4 Things You Need to Know about Setting up a Rent Collection System

4 Things You Need to Know about Setting up a Rent Collection System

While multifamily rental properties are a great source of steady income, late and unpaid rent can severely impede your cash flow. Therefore, it’s vital that you have a comprehensive system in place for collecting rent regularly and on time and for handling tenants who don’t pay on schedule.

To ensure the success of your rent-collection system, you should follow these tips:


  1. Choose good tenants.

Regardless of what type of system you impose, the best way to ensure your renters routinely pay on time is to avoid problem tenants in the first place. This could mean employing a stringent application process that gives you enough information to make a determination about whether the applicant likely will pay his or her rent on time. The application should also have clear criteria for approval. While the law requires managers to hold all tenants to the same standards, it does not mean that those standards have to be low ones.

Look for applicants who have a good rental history, and check their consumer credit report to make sure they pay their bills on time. Property managers may also want to consider requiring tenants to verify that they have a regular monthly income that is at least three times the amount of their rent payment.

Lastly, you should always check applicants’ references, especially their previous landlord. References can provide insight into an applicant’s character and rental behavior beyond what you can glean from a written application.




  1. Take advantage of automated payments.

Requiring automatic rent payments eliminates the common excuse that a tenant didn’t pay because he or she “forgot.” Automatic payments will make paying rent easier and timely for all tenants. The most convenient systems let users establish auto-pay or auto-deduct features, which will automatically withdraw rent money from tenants’ accounts each month and deposit it into your account.

Some options for automatic payments include the following:

Post-dated checks—Paying rent by check is becoming antiquated, but asking tenants to provide 12 post-dated checks for a year of automatic payments still can work. Legally, property owners cannot cash checks before the date they are written, so post-dating restricts you to depositing the appropriate check at the first of the month.

Direct deposit—This is the easiest and most convenient way to collect rent. To establish an automated payment system, you can use an automated clearing house (ACH) to transfer money from a tenant’s account into the property’s account. An ACH will establish a regular system of payments, stabilizing cash flow from rental properties. Typically, set up requires the tenant to provide banking information and sign a document giving you permission to withdraw a certain amount of money each month.

There are a few drawbacks to direct deposit payment systems. First, the payments may take as many as seven days to process, so payments usually won’t be available at the beginning of each month. ACH systems also typically charge a fee between 50 cents and $3 per transaction, which cuts into a property owner’s profits.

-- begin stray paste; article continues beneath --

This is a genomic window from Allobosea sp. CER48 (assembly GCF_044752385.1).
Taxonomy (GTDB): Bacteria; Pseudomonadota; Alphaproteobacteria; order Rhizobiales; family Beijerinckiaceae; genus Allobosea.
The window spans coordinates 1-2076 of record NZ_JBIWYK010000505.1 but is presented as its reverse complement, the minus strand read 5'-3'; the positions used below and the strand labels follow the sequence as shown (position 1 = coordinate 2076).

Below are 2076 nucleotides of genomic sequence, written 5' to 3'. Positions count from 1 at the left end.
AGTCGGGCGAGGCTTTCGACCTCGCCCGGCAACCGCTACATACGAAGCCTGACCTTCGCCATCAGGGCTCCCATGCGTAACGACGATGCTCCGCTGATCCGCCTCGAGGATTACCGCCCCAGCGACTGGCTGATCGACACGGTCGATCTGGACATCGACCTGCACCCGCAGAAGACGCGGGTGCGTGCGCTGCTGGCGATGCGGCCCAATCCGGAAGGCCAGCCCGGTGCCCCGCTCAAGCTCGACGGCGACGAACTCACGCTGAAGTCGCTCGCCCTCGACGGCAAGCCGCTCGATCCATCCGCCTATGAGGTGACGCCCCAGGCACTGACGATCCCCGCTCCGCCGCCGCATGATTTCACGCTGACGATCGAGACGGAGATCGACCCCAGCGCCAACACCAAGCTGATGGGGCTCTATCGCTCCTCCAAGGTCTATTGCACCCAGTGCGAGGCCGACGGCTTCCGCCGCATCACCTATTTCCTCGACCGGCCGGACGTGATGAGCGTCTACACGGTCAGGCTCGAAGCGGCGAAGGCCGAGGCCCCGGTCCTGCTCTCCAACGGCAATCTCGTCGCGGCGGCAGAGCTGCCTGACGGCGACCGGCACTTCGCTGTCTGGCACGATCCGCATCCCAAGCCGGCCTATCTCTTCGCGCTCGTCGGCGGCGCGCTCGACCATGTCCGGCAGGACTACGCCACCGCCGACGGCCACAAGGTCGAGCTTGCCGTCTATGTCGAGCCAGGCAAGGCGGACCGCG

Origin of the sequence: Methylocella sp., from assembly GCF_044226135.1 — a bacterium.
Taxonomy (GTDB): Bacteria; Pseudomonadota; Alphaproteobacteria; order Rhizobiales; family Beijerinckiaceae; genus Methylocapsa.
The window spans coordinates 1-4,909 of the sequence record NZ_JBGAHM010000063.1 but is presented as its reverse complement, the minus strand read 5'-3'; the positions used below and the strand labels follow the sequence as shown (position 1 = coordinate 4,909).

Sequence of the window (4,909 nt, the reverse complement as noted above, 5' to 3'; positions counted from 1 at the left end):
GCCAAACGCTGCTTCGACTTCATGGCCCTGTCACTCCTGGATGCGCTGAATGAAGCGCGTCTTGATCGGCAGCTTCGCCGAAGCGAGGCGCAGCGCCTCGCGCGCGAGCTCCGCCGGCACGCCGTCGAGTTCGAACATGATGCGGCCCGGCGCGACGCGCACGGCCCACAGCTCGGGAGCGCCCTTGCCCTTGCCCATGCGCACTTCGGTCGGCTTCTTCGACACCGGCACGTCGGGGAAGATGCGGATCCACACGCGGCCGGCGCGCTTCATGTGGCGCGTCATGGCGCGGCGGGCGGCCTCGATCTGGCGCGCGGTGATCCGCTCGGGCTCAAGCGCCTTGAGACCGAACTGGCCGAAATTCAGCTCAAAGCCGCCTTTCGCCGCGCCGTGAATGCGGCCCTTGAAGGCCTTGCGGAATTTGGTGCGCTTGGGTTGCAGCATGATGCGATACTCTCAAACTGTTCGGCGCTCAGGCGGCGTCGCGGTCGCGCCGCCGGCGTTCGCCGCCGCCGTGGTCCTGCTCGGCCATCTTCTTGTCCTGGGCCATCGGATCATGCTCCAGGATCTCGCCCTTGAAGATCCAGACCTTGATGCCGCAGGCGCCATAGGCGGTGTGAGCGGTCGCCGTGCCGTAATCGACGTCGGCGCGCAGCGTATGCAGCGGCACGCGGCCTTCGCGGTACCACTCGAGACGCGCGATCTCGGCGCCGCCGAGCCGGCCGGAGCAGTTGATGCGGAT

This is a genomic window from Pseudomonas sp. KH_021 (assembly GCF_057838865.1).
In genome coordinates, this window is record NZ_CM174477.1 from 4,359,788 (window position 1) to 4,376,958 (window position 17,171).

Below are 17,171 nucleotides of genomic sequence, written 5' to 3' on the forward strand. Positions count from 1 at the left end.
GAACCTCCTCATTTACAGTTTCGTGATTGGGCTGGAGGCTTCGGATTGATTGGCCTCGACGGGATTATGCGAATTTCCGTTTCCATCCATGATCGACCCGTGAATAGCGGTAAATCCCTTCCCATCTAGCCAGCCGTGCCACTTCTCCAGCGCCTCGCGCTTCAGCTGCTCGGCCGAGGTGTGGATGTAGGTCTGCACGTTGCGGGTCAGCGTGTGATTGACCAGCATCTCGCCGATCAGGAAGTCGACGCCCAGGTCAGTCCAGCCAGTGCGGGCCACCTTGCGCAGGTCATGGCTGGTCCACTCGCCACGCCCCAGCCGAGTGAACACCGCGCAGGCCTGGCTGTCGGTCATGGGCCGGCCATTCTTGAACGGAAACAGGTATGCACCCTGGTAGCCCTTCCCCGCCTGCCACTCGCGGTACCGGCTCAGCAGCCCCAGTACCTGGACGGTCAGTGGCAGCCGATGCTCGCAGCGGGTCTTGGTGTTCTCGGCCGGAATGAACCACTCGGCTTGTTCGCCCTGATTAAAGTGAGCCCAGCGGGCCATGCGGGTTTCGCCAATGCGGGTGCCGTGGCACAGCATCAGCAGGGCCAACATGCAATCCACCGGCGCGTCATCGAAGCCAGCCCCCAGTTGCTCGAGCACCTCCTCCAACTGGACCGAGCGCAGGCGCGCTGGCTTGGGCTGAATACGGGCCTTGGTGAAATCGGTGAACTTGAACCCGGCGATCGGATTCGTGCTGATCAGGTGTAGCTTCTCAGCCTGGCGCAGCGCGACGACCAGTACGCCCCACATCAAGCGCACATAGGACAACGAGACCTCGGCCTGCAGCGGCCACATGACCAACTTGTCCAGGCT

Lastly, the system assumes that the tenant will have enough money in his or her bank account to pay rent. If there aren’t sufficient funds, the draft will bounce and you will have to find another way to collect the rent that month.

Online payments—Another way to receive automatic payments is to ask tenants to set up a recurring online bill pay through their own bank. Through this feature, the tenant’s bank will issue a check every month and mail it to you. While online bill pay still requires you to physically deposit a check each month, the check will come from a bank rather than from a tenant, who could miss payments.


  1. Establish consequences for late payments.

Tenants are more likely to pay on time if they are fully informed of your rent payment system, including the consequences for making a late payment. The lease should clearly outline how to pay rent, including exactly how much is due every month, which payment methods tenants can use, when the payment is due every month, whether or not there is a grace period for payments, and where to make payments. The lease also should state how you deal with late payments. If there is a late fee, you should state it in the lease.

When tenants are chronically late with rent or don’t make payments at all, you should report them to a credit agency, which will hurt their credit score. It’s a good idea to ensure that tenants know that this is a consequence, as it could deter them from making late payments.




  1. Provide incentives for on-time payments.

Responsible tenants who regularly pay rent on time are vital to operating a successful multifamily rental property. While it’s important to focus on making sure delinquent tenants pay their rent, it can be equally important to retain good tenants.

You can show your appreciation for tenants who pay on time and maintain their rental unit well with incentives and small gifts. For example, you could offer an Amazon gift card to tenants who make on-time payments for a year or send a small gift basket at a key time. Tenants who feel appreciated likely will continue with good behavior, and if they feel valued they may be more inclined to renew their lease.